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NNPC signs agreement with OML 118 operators to unlock ‘$10 billion investment’

NNPC signs agreement with OML 118 operators to unlock ‘$10 billion investment’
May 25
16:42 2021

The Nigerian National Petroleum Corporation (NNPC) has signed an agreement with oil mining lease (OML) 118 partners to unlock $10 billion investment in the nation’s deepwater resources.

The NNPC announced the signing of the agreement in a social media post on Tuesday.

Shell Nigeria Exploration and Production Company (SNEPCO) operates OML 118 (Bonga oilfield) on behalf of NNPC and its partners under a production sharing contract (PSC).

The partners in the oilfield are Shell with 55 percent stake; Esso Exploration and Production Nigeria Limited (20 percent); Total E & P Nigerian Limited and Nigerian Agip Oil Company (NAOC) with 12.5 percent stake each.


Bonga is Nigeria’s first deepwater project discovered in 1993.

It lies 120 kilometres south-west of the Niger Delta in a water depth of over 1,000 metres and it can produce 200,000 barrels of oil per day and 150 million standard cubic feet of gas per day.

“This marks a watershed in the administration of deepwater operations in Nigeria. Over $10bn of investment will be unlocked as a result of this development,” the post read.


“By these Agreements, NNPC group and the contractors (OML 118 partners) have settled the long-standing disputes that have bedevilled the PSC administration and entered into a new PSC with clearly aligned terms.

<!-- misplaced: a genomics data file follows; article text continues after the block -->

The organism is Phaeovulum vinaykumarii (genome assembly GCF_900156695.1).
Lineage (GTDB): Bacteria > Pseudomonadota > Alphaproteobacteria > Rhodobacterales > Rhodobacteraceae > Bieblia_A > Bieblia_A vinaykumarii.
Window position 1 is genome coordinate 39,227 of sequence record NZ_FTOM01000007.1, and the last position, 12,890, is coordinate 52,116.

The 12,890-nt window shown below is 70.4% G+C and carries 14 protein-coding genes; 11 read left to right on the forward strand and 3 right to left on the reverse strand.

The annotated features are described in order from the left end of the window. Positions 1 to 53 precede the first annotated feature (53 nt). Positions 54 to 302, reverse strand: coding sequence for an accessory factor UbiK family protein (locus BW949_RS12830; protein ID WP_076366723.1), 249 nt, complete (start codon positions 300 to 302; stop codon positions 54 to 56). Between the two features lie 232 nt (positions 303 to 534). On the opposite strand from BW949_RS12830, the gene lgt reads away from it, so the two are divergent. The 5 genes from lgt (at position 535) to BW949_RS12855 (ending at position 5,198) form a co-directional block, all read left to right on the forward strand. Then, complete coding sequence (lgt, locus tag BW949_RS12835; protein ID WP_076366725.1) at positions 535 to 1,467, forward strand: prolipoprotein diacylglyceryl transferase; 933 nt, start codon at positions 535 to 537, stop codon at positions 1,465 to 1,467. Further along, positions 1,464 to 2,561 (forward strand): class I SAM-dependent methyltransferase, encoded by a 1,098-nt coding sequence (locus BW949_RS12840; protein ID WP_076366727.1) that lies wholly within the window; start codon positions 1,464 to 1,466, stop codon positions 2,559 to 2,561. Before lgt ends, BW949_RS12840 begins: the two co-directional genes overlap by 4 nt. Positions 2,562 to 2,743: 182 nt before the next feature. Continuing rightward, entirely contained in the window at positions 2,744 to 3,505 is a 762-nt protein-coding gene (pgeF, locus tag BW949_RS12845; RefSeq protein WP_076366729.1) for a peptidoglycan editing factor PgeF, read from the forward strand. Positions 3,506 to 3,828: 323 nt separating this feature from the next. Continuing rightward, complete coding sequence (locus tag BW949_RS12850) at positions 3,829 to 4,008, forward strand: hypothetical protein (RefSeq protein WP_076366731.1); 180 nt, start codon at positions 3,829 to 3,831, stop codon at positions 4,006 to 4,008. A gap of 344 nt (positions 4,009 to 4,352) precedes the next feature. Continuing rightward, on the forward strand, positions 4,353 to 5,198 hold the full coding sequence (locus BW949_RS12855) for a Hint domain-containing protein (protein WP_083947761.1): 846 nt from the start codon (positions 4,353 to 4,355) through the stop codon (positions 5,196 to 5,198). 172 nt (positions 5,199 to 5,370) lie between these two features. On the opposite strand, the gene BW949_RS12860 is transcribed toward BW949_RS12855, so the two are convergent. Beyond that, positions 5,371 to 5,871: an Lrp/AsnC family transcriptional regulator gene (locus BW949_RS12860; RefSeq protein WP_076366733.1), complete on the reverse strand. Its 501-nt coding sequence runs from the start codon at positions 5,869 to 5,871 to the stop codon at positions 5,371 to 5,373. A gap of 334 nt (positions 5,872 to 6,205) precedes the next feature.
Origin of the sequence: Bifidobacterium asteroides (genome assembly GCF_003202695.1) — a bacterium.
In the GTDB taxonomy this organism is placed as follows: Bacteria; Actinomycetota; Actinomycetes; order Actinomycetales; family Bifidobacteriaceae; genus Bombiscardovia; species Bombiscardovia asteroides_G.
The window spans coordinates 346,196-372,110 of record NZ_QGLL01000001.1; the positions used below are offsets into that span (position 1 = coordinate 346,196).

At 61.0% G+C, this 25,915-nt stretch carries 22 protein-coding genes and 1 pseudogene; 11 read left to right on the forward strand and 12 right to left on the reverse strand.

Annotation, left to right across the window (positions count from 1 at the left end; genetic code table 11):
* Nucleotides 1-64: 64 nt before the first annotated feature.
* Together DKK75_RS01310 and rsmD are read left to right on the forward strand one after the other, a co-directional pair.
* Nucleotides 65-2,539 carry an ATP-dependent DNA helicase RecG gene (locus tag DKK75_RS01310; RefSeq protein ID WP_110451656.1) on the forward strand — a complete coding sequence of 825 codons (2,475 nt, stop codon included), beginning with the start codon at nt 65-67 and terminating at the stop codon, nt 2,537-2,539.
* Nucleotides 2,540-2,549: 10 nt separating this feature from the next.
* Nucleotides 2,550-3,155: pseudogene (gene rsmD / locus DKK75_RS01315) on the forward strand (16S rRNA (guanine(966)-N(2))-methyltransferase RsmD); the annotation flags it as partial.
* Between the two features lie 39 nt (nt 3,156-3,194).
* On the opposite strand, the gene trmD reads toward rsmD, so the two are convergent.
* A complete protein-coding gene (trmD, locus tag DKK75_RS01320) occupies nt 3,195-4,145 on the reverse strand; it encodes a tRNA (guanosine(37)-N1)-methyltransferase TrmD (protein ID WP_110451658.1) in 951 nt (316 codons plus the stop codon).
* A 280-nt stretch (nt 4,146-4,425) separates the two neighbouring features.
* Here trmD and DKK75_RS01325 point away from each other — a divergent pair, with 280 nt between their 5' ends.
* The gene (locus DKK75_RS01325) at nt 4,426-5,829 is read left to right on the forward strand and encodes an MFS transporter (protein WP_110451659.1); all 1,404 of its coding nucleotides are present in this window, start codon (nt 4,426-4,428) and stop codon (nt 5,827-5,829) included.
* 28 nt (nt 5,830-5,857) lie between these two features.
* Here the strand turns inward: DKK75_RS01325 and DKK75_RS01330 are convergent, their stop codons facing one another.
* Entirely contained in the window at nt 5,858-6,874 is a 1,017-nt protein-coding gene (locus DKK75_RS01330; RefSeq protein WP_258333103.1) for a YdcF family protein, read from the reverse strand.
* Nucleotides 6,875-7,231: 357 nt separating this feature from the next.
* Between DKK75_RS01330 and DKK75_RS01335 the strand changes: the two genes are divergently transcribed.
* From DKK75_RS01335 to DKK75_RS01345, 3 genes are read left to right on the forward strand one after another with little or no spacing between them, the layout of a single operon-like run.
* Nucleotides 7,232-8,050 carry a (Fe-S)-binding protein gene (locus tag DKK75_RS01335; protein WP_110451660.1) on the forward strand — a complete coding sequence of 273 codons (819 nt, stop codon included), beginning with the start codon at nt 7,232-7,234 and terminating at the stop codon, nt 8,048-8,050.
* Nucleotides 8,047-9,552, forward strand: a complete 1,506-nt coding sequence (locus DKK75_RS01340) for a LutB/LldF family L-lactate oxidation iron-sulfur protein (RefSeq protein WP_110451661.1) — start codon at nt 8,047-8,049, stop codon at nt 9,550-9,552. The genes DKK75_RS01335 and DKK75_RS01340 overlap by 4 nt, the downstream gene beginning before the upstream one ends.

“This renewed relationship will create the stability required for investments in the deepwater terrain. It will also facilitate the $16bn Bonga South West Aparo Project investment by SNEPCO.”

In February 2019, SNEPCO had announced a release of an invitation to tender (ITT) to contractors for the development of the Bonga South West Aparo (BSWA) oilfield.

Kele Kyari, group managing director (GMD) of NNPC, had said in November 2020 that the corporation is close to resolving two disputed oil assets in Nigeria, which are OML 118 and 125.


The two oil assets are products of the contentious PSC arrangement and have been subject of litigation for years, contributing to the delay in achieving Nigeria’s three million barrels per day oil production target.


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